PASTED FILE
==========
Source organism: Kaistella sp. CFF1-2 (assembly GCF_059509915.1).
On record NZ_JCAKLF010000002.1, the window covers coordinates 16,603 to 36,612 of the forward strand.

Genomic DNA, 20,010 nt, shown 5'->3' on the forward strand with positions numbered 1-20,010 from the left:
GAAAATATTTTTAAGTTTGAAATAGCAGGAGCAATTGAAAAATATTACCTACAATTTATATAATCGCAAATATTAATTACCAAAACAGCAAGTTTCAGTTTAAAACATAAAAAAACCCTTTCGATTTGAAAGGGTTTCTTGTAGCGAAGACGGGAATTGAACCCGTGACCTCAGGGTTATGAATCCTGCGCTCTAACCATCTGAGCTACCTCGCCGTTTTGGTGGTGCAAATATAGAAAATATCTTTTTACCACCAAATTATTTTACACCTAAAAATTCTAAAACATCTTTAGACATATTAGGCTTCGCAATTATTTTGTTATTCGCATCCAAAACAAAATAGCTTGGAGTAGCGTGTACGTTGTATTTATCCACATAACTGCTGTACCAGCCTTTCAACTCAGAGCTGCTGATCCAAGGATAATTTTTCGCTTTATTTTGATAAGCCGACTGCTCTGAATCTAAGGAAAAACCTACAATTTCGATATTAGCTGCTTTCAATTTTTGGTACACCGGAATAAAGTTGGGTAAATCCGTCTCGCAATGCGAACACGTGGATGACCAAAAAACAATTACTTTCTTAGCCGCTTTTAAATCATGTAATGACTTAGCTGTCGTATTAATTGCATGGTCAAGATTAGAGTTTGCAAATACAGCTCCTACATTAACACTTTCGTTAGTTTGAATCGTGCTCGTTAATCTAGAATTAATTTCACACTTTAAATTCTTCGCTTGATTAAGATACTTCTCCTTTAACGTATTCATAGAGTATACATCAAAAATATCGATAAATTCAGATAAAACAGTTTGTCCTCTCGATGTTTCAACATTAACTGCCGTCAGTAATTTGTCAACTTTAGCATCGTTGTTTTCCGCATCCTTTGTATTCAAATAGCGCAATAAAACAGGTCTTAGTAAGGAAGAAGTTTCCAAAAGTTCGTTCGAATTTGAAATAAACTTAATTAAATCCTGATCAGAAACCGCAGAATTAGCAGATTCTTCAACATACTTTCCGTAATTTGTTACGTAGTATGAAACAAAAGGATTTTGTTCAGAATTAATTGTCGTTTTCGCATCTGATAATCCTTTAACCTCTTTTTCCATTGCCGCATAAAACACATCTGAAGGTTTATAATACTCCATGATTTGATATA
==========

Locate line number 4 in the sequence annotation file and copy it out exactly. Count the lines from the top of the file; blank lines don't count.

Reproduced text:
GAAAATATTTTTAAGTTTGAAATAGCAGGAGCAATTGAAAAATATTACCTACAATTTATATAATCGCAAATATTAATTACCAAAACAGCAAGTTTCAGTTTAAAACATAAAAAAACCCTTTCGATTTGAAAGGGTTTCTTGTAGCGAAGACGGGAATTGAACCCGTGACCTCAGGGTTATGAATCCTGCGCTCTAACCATCTGAGCTACCTCGCCGTTTTGGTGGTGCAAATATAGAAAATATCTTTTTACCACCAAATTATTTTACACCTAAAAATTCTAAAACATCTTTAGACATATTAGGCTTCGCAATTATTTTGTTATTCGCATCCAAAACAAAATAGCTTGGAGTAGCGTGTACGTTGTATTTATCCACATAACTGCTGTACCAGCCTTTCAACTCAGAGCTGCTGATCCAAGGATAATTTTTCGCTTTATTTTGATAAGCCGACTGCTCTGAATCTAAGGAAAAACCTACAATTTCGATATTAGCTGCTTTCAATTTTTGGTACACCGGAATAAAGTTGGGTAAATCCGTCTCGCAATGCGAACACGTGGATGACCAAAAAACAATTACTTTCTTAGCCGCTTTTAAATCATGTAATGACTTAGCTGTCGTATTAATTGCATGGTCAAGATTAGAGTTTGCAAATACAGCTCCTACATTAACACTTTCGTTAGTTTGAATCGTGCTCGTTAATCTAGAATTAATTTCACACTTTAAATTCTTCGCTTGATTAAGATACTTCTCCTTTAACGTATTCATAGAGTATACATCAAAAATATCGATAAATTCAGATAAAACAGTTTGTCCTCTCGATGTTTCAACATTAACTGCCGTCAGTAATTTGTCAACTTTAGCATCGTTGTTTTCCGCATCCTTTGTATTCAAATAGCGCAATAAAACAGGTCTTAGTAAGGAAGAAGTTTCCAAAAGTTCGTTCGAATTTGAAATAAACTTAATTAAATCCTGATCAGAAACCGCAGAATTAGCAGATTCTTCAACATACTTTCCGTAATTTGTTACGTAGTATGAAACAAAAGGATTTTGTTCAGAATTAATTGTCGTTTTCGCATCTGATAATCCTTTAACCTCTTTTTCCATTGCCGCATAAAACACATCTGAAGGTTTATAATACTCCATGATTTGATATA